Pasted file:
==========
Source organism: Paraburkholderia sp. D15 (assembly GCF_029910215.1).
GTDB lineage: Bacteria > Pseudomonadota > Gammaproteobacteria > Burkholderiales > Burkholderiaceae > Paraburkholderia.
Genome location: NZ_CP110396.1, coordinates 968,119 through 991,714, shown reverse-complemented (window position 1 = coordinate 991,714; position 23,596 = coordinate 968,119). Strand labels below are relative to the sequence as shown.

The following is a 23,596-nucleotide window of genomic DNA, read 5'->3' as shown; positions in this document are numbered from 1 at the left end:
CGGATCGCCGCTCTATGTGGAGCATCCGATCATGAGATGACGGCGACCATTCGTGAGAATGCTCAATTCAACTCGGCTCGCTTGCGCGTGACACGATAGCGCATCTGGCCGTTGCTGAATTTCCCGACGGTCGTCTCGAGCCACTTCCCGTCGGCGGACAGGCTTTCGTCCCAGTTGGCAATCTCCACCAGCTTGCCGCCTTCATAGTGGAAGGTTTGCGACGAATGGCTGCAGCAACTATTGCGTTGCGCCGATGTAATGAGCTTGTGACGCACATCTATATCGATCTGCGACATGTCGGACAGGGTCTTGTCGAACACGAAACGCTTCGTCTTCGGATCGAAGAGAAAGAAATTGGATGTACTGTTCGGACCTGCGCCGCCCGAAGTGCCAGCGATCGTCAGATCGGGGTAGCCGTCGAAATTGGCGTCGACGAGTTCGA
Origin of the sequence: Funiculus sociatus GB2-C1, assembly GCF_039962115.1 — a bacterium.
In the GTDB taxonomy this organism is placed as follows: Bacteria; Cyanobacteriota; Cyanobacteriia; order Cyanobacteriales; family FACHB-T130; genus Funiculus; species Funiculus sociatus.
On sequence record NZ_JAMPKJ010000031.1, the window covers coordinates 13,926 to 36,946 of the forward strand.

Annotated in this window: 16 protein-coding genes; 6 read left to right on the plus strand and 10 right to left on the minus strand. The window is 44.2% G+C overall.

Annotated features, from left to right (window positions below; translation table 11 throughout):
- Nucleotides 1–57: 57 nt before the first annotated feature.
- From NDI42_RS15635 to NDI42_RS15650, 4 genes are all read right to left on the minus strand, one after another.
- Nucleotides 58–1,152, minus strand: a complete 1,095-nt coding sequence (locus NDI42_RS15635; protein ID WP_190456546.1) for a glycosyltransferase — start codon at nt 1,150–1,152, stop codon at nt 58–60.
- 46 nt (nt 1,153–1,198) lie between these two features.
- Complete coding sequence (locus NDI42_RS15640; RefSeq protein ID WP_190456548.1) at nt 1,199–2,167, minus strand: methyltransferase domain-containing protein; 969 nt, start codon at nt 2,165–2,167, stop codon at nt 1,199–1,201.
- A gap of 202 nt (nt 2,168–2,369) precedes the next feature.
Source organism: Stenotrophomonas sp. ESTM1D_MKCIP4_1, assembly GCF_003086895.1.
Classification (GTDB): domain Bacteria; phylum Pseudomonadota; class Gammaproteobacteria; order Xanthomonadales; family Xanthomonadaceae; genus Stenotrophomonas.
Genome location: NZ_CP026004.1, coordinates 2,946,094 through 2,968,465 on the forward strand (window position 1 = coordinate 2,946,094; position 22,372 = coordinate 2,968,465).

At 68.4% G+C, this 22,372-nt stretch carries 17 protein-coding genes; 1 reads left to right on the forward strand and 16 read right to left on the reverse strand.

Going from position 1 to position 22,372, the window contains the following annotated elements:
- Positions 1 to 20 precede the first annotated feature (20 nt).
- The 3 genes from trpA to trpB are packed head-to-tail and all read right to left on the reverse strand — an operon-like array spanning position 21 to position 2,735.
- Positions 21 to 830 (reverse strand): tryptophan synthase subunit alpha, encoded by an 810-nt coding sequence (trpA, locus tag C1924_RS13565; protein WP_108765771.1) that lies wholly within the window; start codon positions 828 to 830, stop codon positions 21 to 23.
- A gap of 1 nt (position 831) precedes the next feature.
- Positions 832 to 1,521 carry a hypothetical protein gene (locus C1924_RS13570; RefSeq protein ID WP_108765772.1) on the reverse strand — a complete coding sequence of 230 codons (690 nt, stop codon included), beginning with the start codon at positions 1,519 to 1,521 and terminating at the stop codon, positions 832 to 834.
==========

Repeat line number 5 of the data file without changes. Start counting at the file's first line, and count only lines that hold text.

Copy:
CGGATCGCCGCTCTATGTGGAGCATCCGATCATGAGATGACGGCGACCATTCGTGAGAATGCTCAATTCAACTCGGCTCGCTTGCGCGTGACACGATAGCGCATCTGGCCGTTGCTGAATTTCCCGACGGTCGTCTCGAGCCACTTCCCGTCGGCGGACAGGCTTTCGTCCCAGTTGGCAATCTCCACCAGCTTGCCGCCTTCATAGTGGAAGGTTTGCGACGAATGGCTGCAGCAACTATTGCGTTGCGCCGATGTAATGAGCTTGTGACGCACATCTATATCGATCTGCGACATGTCGGACAGGGTCTTGTCGAACACGAAACGCTTCGTCTTCGGATCGAAGAGAAAGAAATTGGATGTACTGTTCGGACCTGCGCCGCCCGAAGTGCCAGCGATCGTCAGATCGGGGTAGCCGTCGAAATTGGCGTCGACGAGTTCGA